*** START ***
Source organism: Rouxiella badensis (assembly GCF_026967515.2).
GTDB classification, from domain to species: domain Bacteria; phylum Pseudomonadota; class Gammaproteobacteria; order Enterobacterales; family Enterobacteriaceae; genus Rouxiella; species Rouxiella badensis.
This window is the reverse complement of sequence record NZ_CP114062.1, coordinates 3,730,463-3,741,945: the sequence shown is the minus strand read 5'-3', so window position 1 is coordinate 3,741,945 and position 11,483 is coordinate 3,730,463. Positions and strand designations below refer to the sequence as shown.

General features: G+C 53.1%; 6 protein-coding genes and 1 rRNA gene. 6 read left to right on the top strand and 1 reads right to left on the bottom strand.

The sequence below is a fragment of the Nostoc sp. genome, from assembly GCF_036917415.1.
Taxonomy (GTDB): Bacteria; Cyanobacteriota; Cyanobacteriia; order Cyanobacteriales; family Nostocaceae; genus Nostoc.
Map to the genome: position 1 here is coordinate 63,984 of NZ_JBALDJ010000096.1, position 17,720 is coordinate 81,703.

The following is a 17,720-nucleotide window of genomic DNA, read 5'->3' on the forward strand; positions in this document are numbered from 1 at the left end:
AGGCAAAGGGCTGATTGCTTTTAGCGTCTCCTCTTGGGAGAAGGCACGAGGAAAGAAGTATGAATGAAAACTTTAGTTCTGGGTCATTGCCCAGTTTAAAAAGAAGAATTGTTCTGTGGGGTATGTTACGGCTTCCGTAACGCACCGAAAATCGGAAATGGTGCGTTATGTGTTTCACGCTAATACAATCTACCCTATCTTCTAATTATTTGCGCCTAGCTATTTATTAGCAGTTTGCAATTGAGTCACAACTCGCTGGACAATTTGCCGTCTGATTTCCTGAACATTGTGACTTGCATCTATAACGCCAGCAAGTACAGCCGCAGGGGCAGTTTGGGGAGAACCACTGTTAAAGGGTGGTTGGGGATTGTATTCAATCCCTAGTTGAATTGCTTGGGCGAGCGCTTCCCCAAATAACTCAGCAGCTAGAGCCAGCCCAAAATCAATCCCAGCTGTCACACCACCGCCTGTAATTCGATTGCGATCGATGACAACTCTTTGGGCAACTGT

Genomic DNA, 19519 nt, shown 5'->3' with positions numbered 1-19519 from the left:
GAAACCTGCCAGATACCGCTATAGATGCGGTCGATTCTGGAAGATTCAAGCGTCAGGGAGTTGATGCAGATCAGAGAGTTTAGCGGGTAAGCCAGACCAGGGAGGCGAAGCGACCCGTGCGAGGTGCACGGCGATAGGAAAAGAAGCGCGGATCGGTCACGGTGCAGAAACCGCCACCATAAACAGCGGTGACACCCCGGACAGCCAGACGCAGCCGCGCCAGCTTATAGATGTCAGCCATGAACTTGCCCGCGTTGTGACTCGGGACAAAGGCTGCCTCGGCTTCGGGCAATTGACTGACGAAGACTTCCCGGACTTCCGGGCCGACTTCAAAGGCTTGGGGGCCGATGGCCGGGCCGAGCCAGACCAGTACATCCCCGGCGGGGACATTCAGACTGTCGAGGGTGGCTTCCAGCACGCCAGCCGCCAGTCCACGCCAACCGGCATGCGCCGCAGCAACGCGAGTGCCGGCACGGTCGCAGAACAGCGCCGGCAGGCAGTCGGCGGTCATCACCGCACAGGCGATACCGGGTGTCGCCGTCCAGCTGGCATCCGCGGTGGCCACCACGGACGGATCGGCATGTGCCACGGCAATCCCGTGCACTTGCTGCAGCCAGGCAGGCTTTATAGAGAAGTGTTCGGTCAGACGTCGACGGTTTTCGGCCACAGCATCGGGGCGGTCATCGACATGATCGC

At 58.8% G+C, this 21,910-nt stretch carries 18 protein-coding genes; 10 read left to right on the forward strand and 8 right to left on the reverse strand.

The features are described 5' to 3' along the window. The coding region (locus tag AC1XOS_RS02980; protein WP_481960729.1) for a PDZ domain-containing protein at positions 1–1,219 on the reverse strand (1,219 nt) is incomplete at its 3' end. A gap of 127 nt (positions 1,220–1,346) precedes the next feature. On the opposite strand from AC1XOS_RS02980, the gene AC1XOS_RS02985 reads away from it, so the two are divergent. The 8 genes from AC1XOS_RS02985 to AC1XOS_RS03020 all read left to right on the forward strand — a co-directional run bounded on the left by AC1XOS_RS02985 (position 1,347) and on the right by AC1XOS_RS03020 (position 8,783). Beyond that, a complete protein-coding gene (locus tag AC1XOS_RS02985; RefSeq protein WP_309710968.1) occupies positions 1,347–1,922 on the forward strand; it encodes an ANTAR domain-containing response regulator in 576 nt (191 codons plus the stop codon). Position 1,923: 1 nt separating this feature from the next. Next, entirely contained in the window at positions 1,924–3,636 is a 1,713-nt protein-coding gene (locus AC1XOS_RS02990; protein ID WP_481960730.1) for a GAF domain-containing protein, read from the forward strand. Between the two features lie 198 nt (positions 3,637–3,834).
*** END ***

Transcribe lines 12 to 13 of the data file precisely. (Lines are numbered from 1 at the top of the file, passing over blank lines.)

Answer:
At 58.8% G+C, this 21,910-nt stretch carries 18 protein-coding genes; 10 read left to right on the forward strand and 8 right to left on the reverse strand.

The features are described 5' to 3' along the window. The coding region (locus tag AC1XOS_RS02980; protein WP_481960729.1) for a PDZ domain-containing protein at positions 1–1,219 on the reverse strand (1,219 nt) is incomplete at its 3' end. A gap of 127 nt (positions 1,220–1,346) precedes the next feature. On the opposite strand from AC1XOS_RS02980, the gene AC1XOS_RS02985 reads away from it, so the two are divergent. The 8 genes from AC1XOS_RS02985 to AC1XOS_RS03020 all read left to right on the forward strand — a co-directional run bounded on the left by AC1XOS_RS02985 (position 1,347) and on the right by AC1XOS_RS03020 (position 8,783). Beyond that, a complete protein-coding gene (locus tag AC1XOS_RS02985; RefSeq protein WP_309710968.1) occupies positions 1,347–1,922 on the forward strand; it encodes an ANTAR domain-containing response regulator in 576 nt (191 codons plus the stop codon). Position 1,923: 1 nt separating this feature from the next. Next, entirely contained in the window at positions 1,924–3,636 is a 1,713-nt protein-coding gene (locus AC1XOS_RS02990; protein ID WP_481960730.1) for a GAF domain-containing protein, read from the forward strand. Between the two features lie 198 nt (positions 3,637–3,834).